LIVE REVIEW: Genevieve Dawson at Old Queen’s Head, Islington

I certainly wasn’t in the mood for a gig that evening. I had been at a conference in Swansea all day, was knackered and had a monstrous hangover to boot. You can imagine the state of mind I was in when I arrived (late) at the Old Queen’s Head in Islington to see Genevieve Dawson’s headline show with alt-folk promoter New Roots. Grumpy and irritable, I immediately set about (unfairly) judging everyone at the show: the crowd must be an insufferable smug of hipsters – reclining in fancy armchairs and sipping burgundy from oversize glasses, the promoter insists on censoring mobile phones and enforcing total silence during the performance, and the room is too fancily furnished to allow any of the free form raucousness that is usually pre-requisite for gig enjoyment. I resigned myself to an evening of tedium.

Oh how my foolish preconceptions were shattered!

Firstly (without listening to her music), I’d unfairly written Dawson off as a ten-a-penny singer-songwriter (a descriptor that I am unreasonably biased against, probably due to the influences of a certain snobbish classical music teacher), stringing together three chords with a passable voice but presenting nothing of real substance. To my surprised delight, she turned out to be extremely musically literate from a theoretical standpoint, with an excellent grasp of phrasing, modern harmony and structure, her band even managing to pull off a complex number in the byzantine time signature of 11/8 without a hitch!

Dawson was ably supported by a watertight group of highly proficient jazz musicians, enabling her to blend her songs’ simple folk roots with spicy infusions of off-kilter improvisation and ambitiously ambiguous harmony. Genevieve’s take is not unlike that of Hejira-era Joni Mitchell, and is a refreshing blast of creativity in an alt-folk genre that can sometimes feel crowded by Bon Iver imitators with overwrought lyrics about prosaic suffering. She’s got the sense to retain most of the more traditional structure of classic songwriting, allowing the listener easy access to the songs, but also the courage to experiment enough to ward off the feeling that you’ve heard it all before.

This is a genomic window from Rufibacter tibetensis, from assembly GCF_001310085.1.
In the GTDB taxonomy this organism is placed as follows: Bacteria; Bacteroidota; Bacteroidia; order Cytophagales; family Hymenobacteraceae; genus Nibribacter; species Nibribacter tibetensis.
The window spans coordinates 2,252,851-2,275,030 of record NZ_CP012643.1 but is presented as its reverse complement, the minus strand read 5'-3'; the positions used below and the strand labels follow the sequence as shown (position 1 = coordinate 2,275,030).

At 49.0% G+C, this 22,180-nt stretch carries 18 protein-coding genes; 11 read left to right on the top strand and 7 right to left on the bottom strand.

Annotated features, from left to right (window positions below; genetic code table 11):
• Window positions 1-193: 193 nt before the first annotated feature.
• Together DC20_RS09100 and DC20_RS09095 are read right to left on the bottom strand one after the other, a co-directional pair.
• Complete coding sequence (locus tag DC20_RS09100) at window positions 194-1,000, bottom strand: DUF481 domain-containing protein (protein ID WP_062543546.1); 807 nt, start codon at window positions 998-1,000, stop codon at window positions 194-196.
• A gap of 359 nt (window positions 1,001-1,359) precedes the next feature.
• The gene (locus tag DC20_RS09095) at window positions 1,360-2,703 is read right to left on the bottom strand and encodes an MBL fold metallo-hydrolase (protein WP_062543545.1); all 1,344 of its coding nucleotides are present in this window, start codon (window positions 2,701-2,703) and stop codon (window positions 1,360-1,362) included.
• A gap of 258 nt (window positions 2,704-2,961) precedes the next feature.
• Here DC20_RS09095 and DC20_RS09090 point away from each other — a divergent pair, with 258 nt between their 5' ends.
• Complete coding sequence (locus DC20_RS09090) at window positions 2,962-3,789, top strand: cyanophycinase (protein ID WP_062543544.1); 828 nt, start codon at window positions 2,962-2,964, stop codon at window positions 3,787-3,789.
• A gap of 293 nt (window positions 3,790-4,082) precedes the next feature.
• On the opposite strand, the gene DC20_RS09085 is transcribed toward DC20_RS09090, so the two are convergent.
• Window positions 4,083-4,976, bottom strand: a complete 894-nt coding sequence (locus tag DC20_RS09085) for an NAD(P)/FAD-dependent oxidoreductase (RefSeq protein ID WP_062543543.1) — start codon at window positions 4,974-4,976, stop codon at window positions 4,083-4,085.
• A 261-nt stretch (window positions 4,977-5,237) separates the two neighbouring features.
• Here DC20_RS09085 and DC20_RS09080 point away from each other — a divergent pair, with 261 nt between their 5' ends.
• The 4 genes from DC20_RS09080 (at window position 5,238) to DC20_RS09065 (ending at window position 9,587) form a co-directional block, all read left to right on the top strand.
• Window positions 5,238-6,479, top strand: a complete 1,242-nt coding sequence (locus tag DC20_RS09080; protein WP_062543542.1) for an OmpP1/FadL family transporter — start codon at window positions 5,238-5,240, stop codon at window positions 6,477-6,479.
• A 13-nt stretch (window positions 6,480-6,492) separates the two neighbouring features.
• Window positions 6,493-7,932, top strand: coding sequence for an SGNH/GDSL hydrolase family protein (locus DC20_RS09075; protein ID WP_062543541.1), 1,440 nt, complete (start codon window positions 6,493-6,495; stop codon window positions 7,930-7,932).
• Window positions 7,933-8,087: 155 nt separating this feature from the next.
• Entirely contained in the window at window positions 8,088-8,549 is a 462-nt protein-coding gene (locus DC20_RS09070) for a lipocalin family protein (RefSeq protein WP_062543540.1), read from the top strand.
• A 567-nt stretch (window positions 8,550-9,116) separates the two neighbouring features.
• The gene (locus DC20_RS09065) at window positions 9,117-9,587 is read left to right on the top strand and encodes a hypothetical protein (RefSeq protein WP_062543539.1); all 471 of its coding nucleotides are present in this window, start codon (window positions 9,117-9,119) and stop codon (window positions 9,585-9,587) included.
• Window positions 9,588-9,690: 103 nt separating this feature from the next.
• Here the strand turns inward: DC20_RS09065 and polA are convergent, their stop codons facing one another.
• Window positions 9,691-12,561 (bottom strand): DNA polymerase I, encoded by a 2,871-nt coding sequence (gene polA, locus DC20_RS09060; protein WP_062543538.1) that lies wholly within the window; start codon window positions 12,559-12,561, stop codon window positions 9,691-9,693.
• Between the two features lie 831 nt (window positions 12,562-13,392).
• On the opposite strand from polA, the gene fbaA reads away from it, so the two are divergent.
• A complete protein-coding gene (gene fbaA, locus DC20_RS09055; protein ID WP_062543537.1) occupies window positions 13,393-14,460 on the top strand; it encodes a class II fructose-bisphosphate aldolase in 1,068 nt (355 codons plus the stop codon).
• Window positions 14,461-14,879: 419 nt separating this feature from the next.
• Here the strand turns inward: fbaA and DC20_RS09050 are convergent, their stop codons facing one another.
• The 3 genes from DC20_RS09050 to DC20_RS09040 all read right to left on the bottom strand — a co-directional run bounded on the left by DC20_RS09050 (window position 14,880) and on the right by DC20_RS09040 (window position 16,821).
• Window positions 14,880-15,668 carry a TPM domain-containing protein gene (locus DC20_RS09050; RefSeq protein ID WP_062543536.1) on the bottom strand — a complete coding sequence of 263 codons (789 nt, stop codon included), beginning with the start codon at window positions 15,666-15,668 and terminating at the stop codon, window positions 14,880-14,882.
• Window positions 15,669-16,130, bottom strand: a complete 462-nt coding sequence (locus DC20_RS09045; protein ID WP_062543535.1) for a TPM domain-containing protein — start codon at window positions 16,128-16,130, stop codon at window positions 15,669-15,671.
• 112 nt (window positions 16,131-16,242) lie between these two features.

The band choose a “softly-softly” approach, well suited to the acoustics of the venue, and to Dawson’s voice and finger-style guitar playing. I took strong issue with Genevieve’s denigration of her beautiful nylon string guitar – in a bit of stage banter she joked that a real guitarist wouldn’t be seen dead playing it. In fact, of the two guitars she played during the set, it had the more distinctive and beautiful sound. If anything, the extremely warm tone on her Telecaster during the early songs could have used a little sharpening so as to distinguish it a little more from the upright double bass. Her voice has real power, but she chooses not to exercise it most of the time, preferring a controlled approach that only lets the beast out of its cage in the truly climactic moments reserved for the more energetic closing songs of the set.

The material Genevieve Dawson has released so far showcases her up close and personal old school folk roots, but if her performance at the Old Queen’s Head is anything to go by, the ambition for her songwriting knows no upper bounds, and we should expect some serious pyrotechnics on the album she’s planning to record in August. I’d highly recommend you see her and her new band at any opportunity you get.

Genevieve Dawson’s debut EP ‘Things My Mother Tells Me’ is out now – available on iTunes here.

Find Genevieve Dawson on Facebook and Twitter.

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